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The biggest radioactive spill in US history never ended

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For decades, Navajo Nation was a primary source for the United States’ uranium stockpile during the nuclear arms race. It was home to more than 700 uranium mines, which provided jobs to Navajo residents. But the mining industry came with impending peril. Cases of lung cancer and other diseases began cropping up in a community that had previously had few of them. Land, air, and water was poisoned. And on July 16, 1979, the mining led to the biggest radioactive spill in US history.

Watch the video above to hear from residents in Church Rock, New Mexico, who’ve lived with the effects of the spill. More than 40 years later, the site still hasn’t been properly cleaned up, and residents continue to face illnesses, tainted water, and the loss of livestock. Today, with the Environmental Protection Agency’s new plan for cleanup, they’re worried it could wipe out their entire community.

If you want to learn more about mining in Navajo Nation, check out Doug Brugge, Esther Yazzie-Lewis, and Timothy Benally’s book on the subject. Or the feature documentary The Return of Navajo Boy by Groundswell Educational Films.

This is the eighth installment in Missing Chapter, where we revisit underreported and often overlooked moments of the past to give context to the present. Our first season covers stories of racial injustice, identity, and erasure. If you have an idea for a topic we should investigate in the series, send it via this form!

You can find this video and all of Vox’s videos on YouTube. If you’re interested in supporting our video journalism, you can become a member of the Vox Video Lab on YouTube.


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Child labour rising in Ghana and Ivory Coast’s cocoa farms: Study

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Children doing hazardous work has gone up in the world’s top coca producers, a US government study found.

The use of child labour has risen in cocoa farms in Ghana and Ivory Coast during the past decade despite industry promises to reduce it, academics said on Monday, largely supporting earlier findings that were questioned by both states.

The prevalence of children doing hazardous work, including using sharp tools, has also gone up in the world’s top two cocoa producers, according to the study funded by the United States government.

The levels were higher than in 2010 when companies including Mars, Hershey, Nestle and Cargill agreed to reduce the worst forms of child labour in Ghana and Ivory Coast’s cocoa sectors by 70 percent by 2020.

The two West African countries – which together produce about two-thirds of the world’s cocoa – had both questioned the methodology used in an earlier version of the report prepared by researchers from the University of Chicago and seen by Reuters News Agency in April.

Ghana again questioned the data in the new report, released on Monday after the US Department of Labor appointed a group of independent experts to conduct a review.

Mars said in a statement that it had committed $1bn to a responsible sourcing strategy and called for legislation to address the root causes of child labour on West African cocoa farms.

Hershey and Nestle referred Reuters to the World Cocoa Foundation (WCF) industry group. Cargill did not respond to a request for comment.

Monday’s report cut the estimate of the number of children currently working in cocoa production in the two countries to 1.56 million, from more than two million in the April study, saying it had changed the ways it weighted its data. It did not give comparative totals from 10 years earlier.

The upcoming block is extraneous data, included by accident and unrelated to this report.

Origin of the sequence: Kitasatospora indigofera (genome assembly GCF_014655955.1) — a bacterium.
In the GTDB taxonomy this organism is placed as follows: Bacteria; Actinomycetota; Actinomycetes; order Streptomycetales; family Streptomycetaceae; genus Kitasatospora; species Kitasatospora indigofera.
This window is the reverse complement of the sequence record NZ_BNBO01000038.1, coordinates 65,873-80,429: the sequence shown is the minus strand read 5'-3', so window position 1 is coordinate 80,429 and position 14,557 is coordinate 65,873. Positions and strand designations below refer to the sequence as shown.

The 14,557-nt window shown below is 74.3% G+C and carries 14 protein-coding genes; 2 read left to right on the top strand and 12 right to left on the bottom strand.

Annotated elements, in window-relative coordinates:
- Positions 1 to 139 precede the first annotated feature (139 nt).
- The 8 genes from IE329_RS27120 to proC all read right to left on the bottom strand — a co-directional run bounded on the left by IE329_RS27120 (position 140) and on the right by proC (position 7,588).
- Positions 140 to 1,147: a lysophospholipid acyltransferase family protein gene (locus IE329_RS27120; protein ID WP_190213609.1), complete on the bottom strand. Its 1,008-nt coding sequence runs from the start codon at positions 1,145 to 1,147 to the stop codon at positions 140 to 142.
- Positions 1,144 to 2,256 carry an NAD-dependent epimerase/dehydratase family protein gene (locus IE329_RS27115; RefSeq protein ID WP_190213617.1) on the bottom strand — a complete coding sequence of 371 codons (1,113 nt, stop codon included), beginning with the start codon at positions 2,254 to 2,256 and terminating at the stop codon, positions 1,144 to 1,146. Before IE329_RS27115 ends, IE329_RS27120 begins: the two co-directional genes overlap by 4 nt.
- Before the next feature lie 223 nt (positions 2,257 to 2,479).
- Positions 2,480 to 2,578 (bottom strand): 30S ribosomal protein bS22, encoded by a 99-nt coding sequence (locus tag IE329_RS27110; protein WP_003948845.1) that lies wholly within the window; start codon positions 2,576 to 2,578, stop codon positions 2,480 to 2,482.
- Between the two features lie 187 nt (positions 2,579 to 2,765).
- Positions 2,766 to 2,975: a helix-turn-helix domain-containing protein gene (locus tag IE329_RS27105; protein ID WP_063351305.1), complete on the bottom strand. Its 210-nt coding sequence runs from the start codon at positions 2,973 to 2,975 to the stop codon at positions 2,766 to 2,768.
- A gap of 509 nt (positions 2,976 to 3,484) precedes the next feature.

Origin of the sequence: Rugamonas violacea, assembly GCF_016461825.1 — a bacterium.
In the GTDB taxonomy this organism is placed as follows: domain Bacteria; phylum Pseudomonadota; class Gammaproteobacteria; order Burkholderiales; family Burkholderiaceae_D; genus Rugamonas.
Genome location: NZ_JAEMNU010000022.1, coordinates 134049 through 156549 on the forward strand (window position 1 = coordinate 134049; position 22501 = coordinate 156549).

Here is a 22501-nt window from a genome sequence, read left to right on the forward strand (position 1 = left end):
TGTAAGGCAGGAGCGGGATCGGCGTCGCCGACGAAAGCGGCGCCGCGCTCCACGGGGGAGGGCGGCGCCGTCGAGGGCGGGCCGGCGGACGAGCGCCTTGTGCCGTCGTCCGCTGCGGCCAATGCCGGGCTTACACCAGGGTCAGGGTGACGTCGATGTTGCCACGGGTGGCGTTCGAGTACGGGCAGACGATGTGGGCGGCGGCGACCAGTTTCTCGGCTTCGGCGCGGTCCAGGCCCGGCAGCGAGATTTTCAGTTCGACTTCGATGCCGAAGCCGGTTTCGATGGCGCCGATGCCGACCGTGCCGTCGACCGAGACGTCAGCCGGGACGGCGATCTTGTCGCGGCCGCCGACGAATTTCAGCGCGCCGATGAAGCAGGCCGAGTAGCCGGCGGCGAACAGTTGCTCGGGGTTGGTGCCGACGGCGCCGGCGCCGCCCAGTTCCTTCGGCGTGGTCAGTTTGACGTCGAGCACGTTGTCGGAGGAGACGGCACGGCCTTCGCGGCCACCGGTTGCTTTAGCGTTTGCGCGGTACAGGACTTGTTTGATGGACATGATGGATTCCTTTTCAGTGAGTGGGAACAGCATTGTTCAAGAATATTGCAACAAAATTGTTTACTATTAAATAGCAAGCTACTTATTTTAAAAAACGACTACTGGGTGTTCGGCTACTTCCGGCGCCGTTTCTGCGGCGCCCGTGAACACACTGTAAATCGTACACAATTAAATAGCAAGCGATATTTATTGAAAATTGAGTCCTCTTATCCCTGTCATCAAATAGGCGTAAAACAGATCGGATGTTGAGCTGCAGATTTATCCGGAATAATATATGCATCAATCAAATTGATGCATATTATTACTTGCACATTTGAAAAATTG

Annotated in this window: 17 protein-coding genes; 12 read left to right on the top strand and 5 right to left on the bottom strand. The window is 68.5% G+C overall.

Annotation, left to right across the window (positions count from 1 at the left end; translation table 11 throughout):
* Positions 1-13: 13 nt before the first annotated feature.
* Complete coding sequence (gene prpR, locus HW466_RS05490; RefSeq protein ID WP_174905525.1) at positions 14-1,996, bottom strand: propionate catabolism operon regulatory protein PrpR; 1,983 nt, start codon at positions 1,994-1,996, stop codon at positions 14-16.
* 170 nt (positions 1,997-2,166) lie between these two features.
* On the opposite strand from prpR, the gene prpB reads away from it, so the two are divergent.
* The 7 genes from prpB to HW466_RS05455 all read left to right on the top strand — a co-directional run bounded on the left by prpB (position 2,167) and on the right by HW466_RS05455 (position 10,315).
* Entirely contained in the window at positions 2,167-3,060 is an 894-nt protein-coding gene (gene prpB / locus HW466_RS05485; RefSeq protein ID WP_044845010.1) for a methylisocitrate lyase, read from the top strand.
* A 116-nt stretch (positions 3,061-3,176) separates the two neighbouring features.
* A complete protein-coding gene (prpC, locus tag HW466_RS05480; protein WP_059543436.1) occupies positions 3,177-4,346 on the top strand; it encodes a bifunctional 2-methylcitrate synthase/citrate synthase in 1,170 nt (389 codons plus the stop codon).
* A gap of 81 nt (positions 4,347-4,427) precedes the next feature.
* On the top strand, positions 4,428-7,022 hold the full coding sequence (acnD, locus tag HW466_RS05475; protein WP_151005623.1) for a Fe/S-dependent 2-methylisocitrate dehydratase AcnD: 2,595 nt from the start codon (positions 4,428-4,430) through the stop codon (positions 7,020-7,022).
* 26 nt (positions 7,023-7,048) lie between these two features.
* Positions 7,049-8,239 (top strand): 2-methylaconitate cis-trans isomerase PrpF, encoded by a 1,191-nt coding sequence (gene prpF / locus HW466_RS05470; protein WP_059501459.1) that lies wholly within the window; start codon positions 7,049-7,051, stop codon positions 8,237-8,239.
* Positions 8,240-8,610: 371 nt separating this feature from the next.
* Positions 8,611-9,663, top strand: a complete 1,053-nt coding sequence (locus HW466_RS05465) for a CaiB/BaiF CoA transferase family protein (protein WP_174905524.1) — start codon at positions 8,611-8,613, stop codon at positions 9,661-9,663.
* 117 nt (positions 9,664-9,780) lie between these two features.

‘Complexity and scale’

But it said the proportion of children from agricultural households in cocoa-growing areas that are engaged in child labour in the cocoa sector across Ivory Coast and Ghana had increased to 45 percent in 2018/19 from 31 percent in 2008/09.

The corresponding levels for hazardous work had risen to 43 percent from 30 percent, it added.

“Despite the efforts made by the governments, industry and other key stakeholders in combating child labour and hazardous child labour during the past 10 years, the child labour and hazardous child labour prevalence rates did not go down,” the report said.

It added that rates of child labour had stabilised since the last survey in 2013/14 and school attendance in cocoa-growing areas had risen even as cocoa production surged.

Children from cocoa areas arrive for checking at a police station during an operation to rescue children from child traffickers in Aboisso, Ivory Coast [File: Luc Gnago/Reuters]

WCF president Richard Scobey said the report showed child labour remains a persistent challenge but that government and company programmes to reduce it were making a difference.

“Targets to reduce child labour were set without fully understanding the complexity and scale of a challenge heavily associated with poverty in rural Africa and did not anticipate the significant increase in cocoa production over the past decade,” he added in a statement.

The International Cocoa Initiative (ICI), a foundation backed by industry and civil society, said what it called past sampling errors made it difficult to draw accurate comparisons over time.

Ghana’s government was quoted in Monday’s report questioning the reliability of the figures that showed a reduction in the number of child labourers from the April estimate, while maintaining a similar prevalence rate.

“This raises eyebrows about the reliability of the findings for any meaningful policy formulation and implementation,” Ghana’s ministry of employment and labour relations said.

Ivory Coast welcomed the revised results and both countries reiterated their commitment to eradicating child labour in cocoa farming.